Singapore Parliament Passes Amended HIV Act

The amended version of the Infectious Diseases Bill was passed by members of the Singapore Parliament on April 22, 2008, after being read by Health Minister Khaw Boon Wan for the second time. The amendment now makes it an offense for any HIV-positive person to have sex-regardless of whether he knows of his status-as long as he has reason to believe he has been exposed to the risk of contracting the virus.

However, he is not liable if he has informed his partner, who voluntarily agreed to the risk, or if he practices safe sex or tested negative before the sexual act. The Bill also puts liability over an HIV-positive person who has threatened the welfare of health care workers.

The amended Act also expands the power of the Health Ministry to enforce social distancing measures, allowing selected or even blanket prohibition of gatherings or public entertainment or closure of premises.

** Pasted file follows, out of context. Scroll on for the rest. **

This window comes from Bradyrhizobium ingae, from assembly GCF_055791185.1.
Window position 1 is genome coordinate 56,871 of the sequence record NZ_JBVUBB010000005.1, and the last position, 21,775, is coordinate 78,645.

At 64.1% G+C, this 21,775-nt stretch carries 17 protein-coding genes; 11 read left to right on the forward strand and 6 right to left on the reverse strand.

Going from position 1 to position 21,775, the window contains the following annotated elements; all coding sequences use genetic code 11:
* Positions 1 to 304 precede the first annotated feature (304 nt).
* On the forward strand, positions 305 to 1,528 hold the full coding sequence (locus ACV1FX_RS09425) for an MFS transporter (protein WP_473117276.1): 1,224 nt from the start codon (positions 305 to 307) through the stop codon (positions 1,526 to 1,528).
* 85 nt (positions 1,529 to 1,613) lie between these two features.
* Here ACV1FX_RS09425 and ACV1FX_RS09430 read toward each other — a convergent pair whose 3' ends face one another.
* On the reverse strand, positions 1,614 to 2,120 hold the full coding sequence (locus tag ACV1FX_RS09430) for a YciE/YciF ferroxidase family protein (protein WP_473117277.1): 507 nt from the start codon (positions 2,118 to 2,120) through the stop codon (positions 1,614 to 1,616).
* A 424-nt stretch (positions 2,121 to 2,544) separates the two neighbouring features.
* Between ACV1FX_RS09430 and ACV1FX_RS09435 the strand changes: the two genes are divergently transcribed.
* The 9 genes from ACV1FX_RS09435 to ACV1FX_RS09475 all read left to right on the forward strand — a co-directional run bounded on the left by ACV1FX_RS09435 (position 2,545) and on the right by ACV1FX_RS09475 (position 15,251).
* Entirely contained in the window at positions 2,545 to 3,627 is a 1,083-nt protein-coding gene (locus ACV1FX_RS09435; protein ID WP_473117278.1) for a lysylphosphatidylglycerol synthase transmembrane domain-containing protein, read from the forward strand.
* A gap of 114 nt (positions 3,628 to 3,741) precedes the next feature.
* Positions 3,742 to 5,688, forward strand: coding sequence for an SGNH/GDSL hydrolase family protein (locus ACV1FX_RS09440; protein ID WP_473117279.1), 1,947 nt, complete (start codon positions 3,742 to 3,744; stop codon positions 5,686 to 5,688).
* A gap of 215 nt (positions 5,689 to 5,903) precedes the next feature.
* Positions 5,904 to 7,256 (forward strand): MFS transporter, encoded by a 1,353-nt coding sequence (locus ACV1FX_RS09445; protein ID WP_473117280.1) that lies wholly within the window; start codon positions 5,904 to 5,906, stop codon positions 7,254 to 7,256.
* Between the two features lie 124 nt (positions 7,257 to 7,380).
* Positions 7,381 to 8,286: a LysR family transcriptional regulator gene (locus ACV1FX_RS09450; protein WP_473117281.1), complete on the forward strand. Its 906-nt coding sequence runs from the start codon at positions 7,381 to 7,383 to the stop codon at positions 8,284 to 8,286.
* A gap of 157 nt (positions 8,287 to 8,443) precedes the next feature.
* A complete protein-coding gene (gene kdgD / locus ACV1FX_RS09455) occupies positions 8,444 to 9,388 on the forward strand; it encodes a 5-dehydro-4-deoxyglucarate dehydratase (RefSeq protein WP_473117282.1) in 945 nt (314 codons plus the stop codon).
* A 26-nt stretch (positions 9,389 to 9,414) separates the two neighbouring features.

The Infectious Diseases Bill, which as announced last year, generated strong feelings due to the perceived persecution against people living with HIV. Khaw said that it was not their intention. "We will only act if there is a complaint from an aggrieved victim and only after a thorough investigation," he added. The Act was passed as Singapore registered 422 newly-diagnosed HIV cases last year, an increase from 357 in 2006.

Questions raised by members of parliament included which types of people would have "reason to believe" they are practicing high-risk behavior, which Khaw replied as those who has unprotected sex with prostitutes, other men, or multiple partners; as well as one who shares injection needles with other drug addicts. Khaw also adds that a "promiscuous" person who practices safe sex by using condoms in every sexual intercourse is not considered a high risk.

The Health Ministry is setting aside 10 million Singapore dollars (US$7,473,280) over the next two years for non-government organizations and health care institutions to be used for treatment and support for people living with HIV.

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